ABSTRACT.
Genetic progress in winter wheat cultivars released in Chile from 1920 to 2000

Ivan Matus1, Mario Mellado1, Marcos Pinares1, Ricardo Madariaga1, Alejandro del Pozo2*
 

Wheat (Triticum aestivum L.) is the major crop in terms of planted area and presents the largest distribution in the country covering a wide range of climatic regions. This study assesses the changes of various agronomic traits of winter wheat cultivars released in Chile between 1920 and 2000. A total of 117 winter accessions, representing 45 old and 72 modern cultivars were tested in a humid Mediterranean-type climate, with irrigation, in 2003. Old cultivars were those released before 1960 and modern ones were those released after 1960. Principal component (PC) analysis using 10 agronomic traits clearly separate modern from old cultivars of winter wheat. Comparing modern cultivars with old ones, plant height have been reduced by 25.6%, but others traits have increased, like harvest index (21.1%), number of grains per ear (42.6%), sedimentation value (103%), and grain hardness (32.0%). The variation in plant height was negatively correlated with harvest index (r = -0.30, p < 0.001). Grain yield, a trait not included in PC analysis, was highly correlated with the second PC (r = 0.81, p < 0.0001). A significant (p < 0.01) correlations were found between the year of release of cultivars and agronomic traits: plant height (r = -0.82), harvest index (r = 0.40), number of grain per ear (r = 0.69), sedimentation value (r = 0.64), and kernel weight (r = -0.46). Those correlations were mostly a consequence of absence or presence of dwarfing genes in the germplasm. Finally, the yield progress was calculated from yield data of yield trial with 15-25 cultivars and advanced lines of winter wheat tested almost every year from 1965 to 2001, showed no increase in yield between 1965 and 1975, but an increment of 246 kg ha-1 per year between 1976 and 1998, representing an annual increase of 2.6%.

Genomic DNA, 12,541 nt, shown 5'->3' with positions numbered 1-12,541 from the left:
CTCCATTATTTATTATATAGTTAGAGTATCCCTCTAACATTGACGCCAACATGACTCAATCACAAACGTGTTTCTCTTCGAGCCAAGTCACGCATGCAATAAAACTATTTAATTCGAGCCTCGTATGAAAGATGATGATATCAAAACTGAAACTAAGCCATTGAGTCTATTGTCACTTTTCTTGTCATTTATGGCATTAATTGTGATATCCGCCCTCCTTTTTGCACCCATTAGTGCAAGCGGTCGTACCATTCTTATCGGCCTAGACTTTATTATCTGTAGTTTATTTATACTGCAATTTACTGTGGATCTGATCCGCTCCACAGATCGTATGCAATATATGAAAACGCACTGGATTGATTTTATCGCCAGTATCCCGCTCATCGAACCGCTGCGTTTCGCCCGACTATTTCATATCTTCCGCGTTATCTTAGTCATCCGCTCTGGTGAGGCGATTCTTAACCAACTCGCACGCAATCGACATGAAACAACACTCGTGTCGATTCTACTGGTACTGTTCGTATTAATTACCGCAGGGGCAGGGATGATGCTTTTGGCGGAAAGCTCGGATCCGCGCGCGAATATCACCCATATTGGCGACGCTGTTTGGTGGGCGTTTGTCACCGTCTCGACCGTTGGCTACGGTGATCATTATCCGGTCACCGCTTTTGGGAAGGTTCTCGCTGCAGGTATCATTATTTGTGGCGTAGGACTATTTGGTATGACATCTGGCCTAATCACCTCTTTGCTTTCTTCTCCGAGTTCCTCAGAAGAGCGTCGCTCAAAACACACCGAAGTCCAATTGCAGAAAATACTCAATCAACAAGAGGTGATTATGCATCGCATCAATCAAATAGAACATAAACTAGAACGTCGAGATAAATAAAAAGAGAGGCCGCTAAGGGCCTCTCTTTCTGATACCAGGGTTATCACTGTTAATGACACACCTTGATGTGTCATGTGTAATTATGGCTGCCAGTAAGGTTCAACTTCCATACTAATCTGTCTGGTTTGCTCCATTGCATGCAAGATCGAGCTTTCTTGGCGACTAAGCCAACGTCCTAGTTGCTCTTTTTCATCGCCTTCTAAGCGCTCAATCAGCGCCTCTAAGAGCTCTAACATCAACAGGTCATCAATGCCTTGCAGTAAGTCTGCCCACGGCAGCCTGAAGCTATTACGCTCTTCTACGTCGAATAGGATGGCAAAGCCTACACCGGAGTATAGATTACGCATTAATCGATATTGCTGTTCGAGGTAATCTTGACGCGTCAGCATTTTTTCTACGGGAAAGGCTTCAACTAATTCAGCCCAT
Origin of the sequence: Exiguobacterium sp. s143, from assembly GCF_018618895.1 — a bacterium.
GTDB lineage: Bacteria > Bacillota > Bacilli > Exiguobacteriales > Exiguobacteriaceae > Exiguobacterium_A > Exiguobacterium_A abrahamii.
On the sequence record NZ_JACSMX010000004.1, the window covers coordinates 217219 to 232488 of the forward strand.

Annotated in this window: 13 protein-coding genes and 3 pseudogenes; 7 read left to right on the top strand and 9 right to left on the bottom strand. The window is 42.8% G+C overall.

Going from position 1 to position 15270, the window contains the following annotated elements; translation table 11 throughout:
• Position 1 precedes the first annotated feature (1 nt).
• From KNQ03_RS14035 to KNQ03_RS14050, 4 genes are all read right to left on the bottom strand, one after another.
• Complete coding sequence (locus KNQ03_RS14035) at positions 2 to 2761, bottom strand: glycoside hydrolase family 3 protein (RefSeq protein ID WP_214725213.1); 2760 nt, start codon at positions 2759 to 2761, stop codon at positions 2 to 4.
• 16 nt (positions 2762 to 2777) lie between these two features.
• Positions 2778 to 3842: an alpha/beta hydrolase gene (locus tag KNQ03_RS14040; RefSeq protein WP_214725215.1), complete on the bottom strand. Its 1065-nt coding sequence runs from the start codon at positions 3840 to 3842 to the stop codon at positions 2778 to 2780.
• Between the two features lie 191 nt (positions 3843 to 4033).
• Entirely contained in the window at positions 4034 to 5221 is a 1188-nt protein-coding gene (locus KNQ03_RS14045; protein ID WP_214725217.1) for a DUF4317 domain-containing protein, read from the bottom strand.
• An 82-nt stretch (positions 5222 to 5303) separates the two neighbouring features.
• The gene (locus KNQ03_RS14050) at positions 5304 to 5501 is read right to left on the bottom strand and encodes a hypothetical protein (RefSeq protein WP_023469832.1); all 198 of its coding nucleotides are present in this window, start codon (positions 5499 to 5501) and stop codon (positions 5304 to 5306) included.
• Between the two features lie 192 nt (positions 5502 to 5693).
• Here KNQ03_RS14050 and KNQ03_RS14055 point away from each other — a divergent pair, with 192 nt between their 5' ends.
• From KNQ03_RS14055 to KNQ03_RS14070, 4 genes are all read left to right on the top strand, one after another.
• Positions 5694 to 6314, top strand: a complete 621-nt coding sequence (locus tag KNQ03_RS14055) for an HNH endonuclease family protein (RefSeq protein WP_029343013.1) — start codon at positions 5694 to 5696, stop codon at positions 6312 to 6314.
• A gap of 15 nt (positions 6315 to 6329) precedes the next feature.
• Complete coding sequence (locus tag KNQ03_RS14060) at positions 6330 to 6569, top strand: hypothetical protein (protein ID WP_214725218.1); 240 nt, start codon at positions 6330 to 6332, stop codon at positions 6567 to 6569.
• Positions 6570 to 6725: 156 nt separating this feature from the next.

Keywords: Genetic improvement, grain quality, Mediterranean environment, old and new cultivars, principal components, yield progress.
1Instituto de Investigaciones Agropecuarias INIA, Casilla 426, Chillán, Chile.
2Universidad de Talca, Facultad de Ciencias Agrarias, Casilla 747, Talca, Chile. *Corresponding author (adelpozo@utalca.cl).